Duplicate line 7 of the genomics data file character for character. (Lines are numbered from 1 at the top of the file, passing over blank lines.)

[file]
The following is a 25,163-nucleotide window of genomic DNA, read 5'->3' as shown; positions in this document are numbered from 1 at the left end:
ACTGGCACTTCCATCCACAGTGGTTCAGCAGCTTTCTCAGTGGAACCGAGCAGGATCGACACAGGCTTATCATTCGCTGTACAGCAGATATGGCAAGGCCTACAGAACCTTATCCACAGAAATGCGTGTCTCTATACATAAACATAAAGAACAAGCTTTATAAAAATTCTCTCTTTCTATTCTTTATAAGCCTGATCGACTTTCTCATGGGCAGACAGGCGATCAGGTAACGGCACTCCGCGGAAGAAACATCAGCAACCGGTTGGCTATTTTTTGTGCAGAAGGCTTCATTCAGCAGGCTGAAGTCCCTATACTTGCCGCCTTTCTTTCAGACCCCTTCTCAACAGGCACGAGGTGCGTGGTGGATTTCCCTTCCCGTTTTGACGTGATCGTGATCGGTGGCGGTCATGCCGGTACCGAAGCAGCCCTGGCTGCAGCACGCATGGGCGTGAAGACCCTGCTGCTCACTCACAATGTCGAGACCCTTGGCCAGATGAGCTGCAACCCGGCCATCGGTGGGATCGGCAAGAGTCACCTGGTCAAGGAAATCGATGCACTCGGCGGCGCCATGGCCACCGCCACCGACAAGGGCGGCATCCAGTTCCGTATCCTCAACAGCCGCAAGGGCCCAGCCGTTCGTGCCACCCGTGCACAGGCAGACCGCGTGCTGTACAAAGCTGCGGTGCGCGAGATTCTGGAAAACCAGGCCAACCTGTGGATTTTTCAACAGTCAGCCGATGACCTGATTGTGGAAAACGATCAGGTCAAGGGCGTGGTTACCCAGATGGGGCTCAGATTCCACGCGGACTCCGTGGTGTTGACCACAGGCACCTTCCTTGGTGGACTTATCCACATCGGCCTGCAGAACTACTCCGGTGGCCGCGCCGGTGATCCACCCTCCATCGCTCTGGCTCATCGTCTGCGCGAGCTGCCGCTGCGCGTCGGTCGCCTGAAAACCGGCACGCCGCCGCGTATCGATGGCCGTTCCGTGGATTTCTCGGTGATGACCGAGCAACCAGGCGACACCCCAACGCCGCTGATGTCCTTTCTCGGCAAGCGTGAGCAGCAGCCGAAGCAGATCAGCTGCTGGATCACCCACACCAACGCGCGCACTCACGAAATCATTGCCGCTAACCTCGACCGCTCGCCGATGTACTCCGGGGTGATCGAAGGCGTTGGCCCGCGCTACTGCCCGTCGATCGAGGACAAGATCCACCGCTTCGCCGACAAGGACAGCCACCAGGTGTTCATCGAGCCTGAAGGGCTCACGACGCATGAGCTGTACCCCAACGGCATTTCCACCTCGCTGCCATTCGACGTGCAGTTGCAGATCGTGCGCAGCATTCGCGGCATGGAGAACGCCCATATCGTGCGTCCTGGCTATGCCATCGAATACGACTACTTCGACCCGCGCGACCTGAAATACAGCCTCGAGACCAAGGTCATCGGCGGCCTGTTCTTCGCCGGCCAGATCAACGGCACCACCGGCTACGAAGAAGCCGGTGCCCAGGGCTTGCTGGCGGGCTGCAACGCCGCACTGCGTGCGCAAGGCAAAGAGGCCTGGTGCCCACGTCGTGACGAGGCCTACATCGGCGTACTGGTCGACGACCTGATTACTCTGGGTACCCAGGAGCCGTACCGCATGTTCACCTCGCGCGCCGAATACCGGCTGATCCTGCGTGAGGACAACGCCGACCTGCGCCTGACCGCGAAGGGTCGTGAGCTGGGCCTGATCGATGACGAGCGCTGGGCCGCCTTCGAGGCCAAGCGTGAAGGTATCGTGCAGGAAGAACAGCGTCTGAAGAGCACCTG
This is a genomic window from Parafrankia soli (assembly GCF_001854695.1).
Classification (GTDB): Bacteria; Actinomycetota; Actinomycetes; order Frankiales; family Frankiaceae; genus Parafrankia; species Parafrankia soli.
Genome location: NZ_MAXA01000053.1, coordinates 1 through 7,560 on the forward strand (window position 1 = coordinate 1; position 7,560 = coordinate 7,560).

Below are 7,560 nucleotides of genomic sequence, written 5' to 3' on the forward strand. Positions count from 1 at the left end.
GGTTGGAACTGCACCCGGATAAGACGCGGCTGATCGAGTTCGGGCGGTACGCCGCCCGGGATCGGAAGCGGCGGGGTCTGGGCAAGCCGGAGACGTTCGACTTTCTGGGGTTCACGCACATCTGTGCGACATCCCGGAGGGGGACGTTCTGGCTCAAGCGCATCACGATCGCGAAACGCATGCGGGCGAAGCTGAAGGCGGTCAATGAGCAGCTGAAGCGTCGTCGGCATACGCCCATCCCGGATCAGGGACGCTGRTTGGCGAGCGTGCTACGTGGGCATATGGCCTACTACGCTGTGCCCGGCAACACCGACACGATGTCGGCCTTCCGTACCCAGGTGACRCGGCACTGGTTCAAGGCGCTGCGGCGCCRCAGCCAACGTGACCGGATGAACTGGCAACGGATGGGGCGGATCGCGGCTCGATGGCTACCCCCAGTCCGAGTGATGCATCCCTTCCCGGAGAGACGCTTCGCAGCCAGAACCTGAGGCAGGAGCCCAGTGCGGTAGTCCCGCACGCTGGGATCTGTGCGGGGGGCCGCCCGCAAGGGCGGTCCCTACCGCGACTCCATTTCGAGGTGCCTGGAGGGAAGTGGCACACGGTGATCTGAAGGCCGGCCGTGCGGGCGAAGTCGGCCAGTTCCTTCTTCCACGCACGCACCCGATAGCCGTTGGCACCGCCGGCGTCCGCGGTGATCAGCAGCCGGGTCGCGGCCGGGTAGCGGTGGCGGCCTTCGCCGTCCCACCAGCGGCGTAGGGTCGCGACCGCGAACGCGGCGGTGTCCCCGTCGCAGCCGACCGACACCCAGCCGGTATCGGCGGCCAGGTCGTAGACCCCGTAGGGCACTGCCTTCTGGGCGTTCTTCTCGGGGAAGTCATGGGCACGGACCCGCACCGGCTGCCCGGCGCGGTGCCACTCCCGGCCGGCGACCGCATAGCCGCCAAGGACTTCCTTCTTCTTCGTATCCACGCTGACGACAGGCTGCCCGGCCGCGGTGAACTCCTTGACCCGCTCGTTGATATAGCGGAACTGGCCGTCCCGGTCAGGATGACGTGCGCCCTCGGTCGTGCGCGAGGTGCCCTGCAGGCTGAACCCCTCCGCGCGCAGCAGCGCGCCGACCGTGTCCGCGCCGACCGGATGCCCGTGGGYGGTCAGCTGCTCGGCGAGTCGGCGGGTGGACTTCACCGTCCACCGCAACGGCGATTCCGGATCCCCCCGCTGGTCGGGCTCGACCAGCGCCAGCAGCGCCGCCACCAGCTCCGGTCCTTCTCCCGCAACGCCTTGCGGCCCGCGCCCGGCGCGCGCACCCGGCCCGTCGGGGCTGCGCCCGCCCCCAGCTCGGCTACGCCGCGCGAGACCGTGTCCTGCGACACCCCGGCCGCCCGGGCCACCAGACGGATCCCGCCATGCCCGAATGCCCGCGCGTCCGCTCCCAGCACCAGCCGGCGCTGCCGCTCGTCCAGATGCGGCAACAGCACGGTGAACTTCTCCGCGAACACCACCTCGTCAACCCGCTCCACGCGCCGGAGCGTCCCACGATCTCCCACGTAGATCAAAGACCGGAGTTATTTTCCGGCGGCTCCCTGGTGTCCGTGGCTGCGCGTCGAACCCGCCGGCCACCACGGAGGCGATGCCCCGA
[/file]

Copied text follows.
GGTTGGAACTGCACCCGGATAAGACGCGGCTGATCGAGTTCGGGCGGTACGCCGCCCGGGATCGGAAGCGGCGGGGTCTGGGCAAGCCGGAGACGTTCGACTTTCTGGGGTTCACGCACATCTGTGCGACATCCCGGAGGGGGACGTTCTGGCTCAAGCGCATCACGATCGCGAAACGCATGCGGGCGAAGCTGAAGGCGGTCAATGAGCAGCTGAAGCGTCGTCGGCATACGCCCATCCCGGATCAGGGACGCTGRTTGGCGAGCGTGCTACGTGGGCATATGGCCTACTACGCTGTGCCCGGCAACACCGACACGATGTCGGCCTTCCGTACCCAGGTGACRCGGCACTGGTTCAAGGCGCTGCGGCGCCRCAGCCAACGTGACCGGATGAACTGGCAACGGATGGGGCGGATCGCGGCTCGATGGCTACCCCCAGTCCGAGTGATGCATCCCTTCCCGGAGAGACGCTTCGCAGCCAGAACCTGAGGCAGGAGCCCAGTGCGGTAGTCCCGCACGCTGGGATCTGTGCGGGGGGCCGCCCGCAAGGGCGGTCCCTACCGCGACTCCATTTCGAGGTGCCTGGAGGGAAGTGGCACACGGTGATCTGAAGGCCGGCCGTGCGGGCGAAGTCGGCCAGTTCCTTCTTCCACGCACGCACCCGATAGCCGTTGGCACCGCCGGCGTCCGCGGTGATCAGCAGCCGGGTCGCGGCCGGGTAGCGGTGGCGGCCTTCGCCGTCCCACCAGCGGCGTAGGGTCGCGACCGCGAACGCGGCGGTGTCCCCGTCGCAGCCGACCGACACCCAGCCGGTATCGGCGGCCAGGTCGTAGACCCCGTAGGGCACTGCCTTCTGGGCGTTCTTCTCGGGGAAGTCATGGGCACGGACCCGCACCGGCTGCCCGGCGCGGTGCCACTCCCGGCCGGCGACCGCATAGCCGCCAAGGACTTCCTTCTTCTTCGTATCCACGCTGACGACAGGCTGCCCGGCCGCGGTGAACTCCTTGACCCGCTCGTTGATATAGCGGAACTGGCCGTCCCGGTCAGGATGACGTGCGCCCTCGGTCGTGCGCGAGGTGCCCTGCAGGCTGAACCCCTCCGCGCGCAGCAGCGCGCCGACCGTGTCCGCGCCGACCGGATGCCCGTGGGYGGTCAGCTGCTCGGCGAGTCGGCGGGTGGACTTCACCGTCCACCGCAACGGCGATTCCGGATCCCCCCGCTGGTCGGGCTCGACCAGCGCCAGCAGCGCCGCCACCAGCTCCGGTCCTTCTCCCGCAACGCCTTGCGGCCCGCGCCCGGCGCGCGCACCCGGCCCGTCGGGGCTGCGCCCGCCCCCAGCTCGGCTACGCCGCGCGAGACCGTGTCCTGCGACACCCCGGCCGCCCGGGCCACCAGACGGATCCCGCCATGCCCGAATGCCCGCGCGTCCGCTCCCAGCACCAGCCGGCGCTGCCGCTCGTCCAGATGCGGCAACAGCACGGTGAACTTCTCCGCGAACACCACCTCGTCAACCCGCTCCACGCGCCGGAGCGTCCCACGATCTCCCACGTAGATCAAAGACCGGAGTTATTTTCCGGCGGCTCCCTGGTGTCCGTGGCTGCGCGTCGAACCCGCCGGCCACCACGGAGGCGATGCCCCGA